Roaming the campus of the University of Illinois with some friends from high school, walking home from our friend’s dorm room at Bromley Hall. It is just after midnight and I have class tomorrow at 10am, but I don’t care. We are reveling in my newfound freedom and independence. I am love with the idea that so many potential best friends my age were within mere inches of me, and loving even more the fact that on any given weekday night I can walk over and hang out till the early hours, huddled in their dorm room. An apartment in the building across the street is clotted with undergrads; so crowded, in fact, they seem to be practically hanging off the balcony, plastic cups dangling from their fingers. “Look,” my friend points with a mixture of glee and admiration for the carefree party animals that we, too, would so obviously soon become. “They’re partying because it’s TUESDAY!”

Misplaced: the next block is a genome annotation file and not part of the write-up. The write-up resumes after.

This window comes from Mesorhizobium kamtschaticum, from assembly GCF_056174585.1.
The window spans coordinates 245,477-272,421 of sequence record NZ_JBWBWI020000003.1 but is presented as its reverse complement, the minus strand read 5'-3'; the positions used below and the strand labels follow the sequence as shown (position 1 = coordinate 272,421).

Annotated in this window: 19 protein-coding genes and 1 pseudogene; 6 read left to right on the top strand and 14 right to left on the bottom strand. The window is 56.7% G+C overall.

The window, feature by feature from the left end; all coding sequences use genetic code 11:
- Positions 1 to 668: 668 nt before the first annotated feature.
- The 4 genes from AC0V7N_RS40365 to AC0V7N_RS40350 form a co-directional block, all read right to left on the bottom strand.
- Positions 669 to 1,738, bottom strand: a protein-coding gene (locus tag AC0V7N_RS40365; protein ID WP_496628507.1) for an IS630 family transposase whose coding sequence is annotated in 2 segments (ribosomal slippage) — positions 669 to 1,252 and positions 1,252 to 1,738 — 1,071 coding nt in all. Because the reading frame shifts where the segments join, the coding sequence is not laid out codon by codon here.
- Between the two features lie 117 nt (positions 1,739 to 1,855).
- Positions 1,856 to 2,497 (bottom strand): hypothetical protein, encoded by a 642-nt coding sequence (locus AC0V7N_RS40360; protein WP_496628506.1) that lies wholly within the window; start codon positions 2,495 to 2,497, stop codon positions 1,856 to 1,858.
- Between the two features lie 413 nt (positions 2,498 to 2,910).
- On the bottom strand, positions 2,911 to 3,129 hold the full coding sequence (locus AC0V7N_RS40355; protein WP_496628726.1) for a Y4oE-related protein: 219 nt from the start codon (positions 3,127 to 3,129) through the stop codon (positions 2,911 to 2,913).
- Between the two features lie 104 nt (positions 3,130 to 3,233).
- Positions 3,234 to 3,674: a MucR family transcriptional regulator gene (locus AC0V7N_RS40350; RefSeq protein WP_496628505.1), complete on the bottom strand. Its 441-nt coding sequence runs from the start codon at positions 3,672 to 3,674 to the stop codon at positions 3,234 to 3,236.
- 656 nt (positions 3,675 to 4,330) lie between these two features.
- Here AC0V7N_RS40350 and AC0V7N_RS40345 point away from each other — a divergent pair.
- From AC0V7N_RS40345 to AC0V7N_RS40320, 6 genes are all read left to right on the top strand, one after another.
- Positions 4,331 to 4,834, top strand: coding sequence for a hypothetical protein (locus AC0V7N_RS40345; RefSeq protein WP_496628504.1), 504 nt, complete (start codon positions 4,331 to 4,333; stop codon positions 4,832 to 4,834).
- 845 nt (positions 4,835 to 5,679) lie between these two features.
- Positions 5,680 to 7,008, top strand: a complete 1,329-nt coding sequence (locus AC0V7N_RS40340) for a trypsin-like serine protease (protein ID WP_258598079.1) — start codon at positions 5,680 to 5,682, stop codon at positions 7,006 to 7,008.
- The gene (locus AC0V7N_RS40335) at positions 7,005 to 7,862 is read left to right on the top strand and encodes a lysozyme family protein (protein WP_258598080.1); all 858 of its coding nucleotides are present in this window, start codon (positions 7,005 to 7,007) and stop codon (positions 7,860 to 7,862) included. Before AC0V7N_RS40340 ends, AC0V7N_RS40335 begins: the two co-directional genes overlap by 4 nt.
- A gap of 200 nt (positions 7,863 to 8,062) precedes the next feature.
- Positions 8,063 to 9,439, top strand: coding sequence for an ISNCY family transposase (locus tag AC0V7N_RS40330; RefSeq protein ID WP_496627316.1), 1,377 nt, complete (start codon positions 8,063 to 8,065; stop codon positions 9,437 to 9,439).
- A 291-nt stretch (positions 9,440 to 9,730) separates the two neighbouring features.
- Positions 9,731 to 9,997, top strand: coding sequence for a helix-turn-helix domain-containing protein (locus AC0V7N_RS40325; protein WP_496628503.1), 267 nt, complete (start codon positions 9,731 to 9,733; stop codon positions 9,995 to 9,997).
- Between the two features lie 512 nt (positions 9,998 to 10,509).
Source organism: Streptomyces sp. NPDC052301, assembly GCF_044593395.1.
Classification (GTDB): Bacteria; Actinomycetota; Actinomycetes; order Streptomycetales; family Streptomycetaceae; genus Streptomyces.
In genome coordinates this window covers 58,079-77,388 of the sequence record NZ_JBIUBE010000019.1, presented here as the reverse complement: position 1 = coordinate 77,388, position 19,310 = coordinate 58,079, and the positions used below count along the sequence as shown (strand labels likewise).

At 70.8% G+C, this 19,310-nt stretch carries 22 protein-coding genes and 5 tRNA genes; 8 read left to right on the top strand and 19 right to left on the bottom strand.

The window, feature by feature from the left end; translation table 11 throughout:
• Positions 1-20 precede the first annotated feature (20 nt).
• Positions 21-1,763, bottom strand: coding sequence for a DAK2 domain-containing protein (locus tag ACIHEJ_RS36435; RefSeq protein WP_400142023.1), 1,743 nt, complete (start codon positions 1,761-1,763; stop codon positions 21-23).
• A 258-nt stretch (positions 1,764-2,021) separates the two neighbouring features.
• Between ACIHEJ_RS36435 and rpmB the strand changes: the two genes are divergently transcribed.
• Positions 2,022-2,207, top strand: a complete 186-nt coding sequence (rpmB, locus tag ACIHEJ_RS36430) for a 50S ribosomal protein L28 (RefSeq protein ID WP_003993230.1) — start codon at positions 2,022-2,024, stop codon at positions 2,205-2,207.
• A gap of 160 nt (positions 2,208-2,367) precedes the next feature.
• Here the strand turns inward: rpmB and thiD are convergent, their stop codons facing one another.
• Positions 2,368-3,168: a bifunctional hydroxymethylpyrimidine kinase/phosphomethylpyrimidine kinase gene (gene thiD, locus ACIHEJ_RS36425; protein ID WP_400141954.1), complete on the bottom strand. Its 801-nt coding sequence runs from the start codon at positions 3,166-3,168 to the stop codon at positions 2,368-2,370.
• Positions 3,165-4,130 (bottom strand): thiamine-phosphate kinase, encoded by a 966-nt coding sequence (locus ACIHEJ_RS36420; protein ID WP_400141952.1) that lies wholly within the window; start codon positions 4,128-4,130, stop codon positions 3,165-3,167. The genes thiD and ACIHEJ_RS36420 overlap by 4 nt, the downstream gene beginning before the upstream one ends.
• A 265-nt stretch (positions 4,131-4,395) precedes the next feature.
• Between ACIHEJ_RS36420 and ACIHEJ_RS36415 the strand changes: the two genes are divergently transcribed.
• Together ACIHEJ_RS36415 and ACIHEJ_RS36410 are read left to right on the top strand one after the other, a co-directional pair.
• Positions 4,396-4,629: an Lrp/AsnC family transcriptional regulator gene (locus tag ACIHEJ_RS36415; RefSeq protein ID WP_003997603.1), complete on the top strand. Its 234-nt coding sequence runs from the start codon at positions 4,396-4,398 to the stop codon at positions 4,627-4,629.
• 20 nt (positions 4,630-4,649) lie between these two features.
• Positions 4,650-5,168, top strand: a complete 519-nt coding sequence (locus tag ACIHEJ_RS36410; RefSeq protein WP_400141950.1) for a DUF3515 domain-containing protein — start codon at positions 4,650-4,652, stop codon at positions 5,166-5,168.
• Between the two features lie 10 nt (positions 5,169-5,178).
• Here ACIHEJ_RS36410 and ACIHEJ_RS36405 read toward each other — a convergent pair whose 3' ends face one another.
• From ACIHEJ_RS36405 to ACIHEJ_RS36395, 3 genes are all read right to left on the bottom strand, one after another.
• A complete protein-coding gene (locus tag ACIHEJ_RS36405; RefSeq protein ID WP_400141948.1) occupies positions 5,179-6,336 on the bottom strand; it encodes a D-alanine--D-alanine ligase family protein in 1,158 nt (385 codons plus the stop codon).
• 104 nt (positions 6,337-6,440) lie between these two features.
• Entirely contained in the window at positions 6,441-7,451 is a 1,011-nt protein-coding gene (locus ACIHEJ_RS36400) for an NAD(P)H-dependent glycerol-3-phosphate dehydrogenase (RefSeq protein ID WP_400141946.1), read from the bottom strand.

The next morning I wake up for my English class. My roommate left the radio on, and I hear something about a plane crashing into the WTC. I am so removed from the cosmopolitan world of downtown Manhattan, cloistered in my big Midwestern state school in the middle of nowhere, that I shrug it off and go on off to class. I have never been to New York; I don’t know anyone who lives there; and the most I know about it is gleaned from repeatedly watching episodes of Sex and the City on HBO. My mind is on catching the 21 bus to the quad and discussing William Blake.
But in the English building, the atrium is strangely empty, a few stray students drifting hollowly through the echoing halls like ghosts. In my class, only 3 people show up.
It is like a horror movie.
I spend the rest of the day, and that week, huddled in friends’ dorm rooms, but with shining, awed eyes glued in horror to CNN.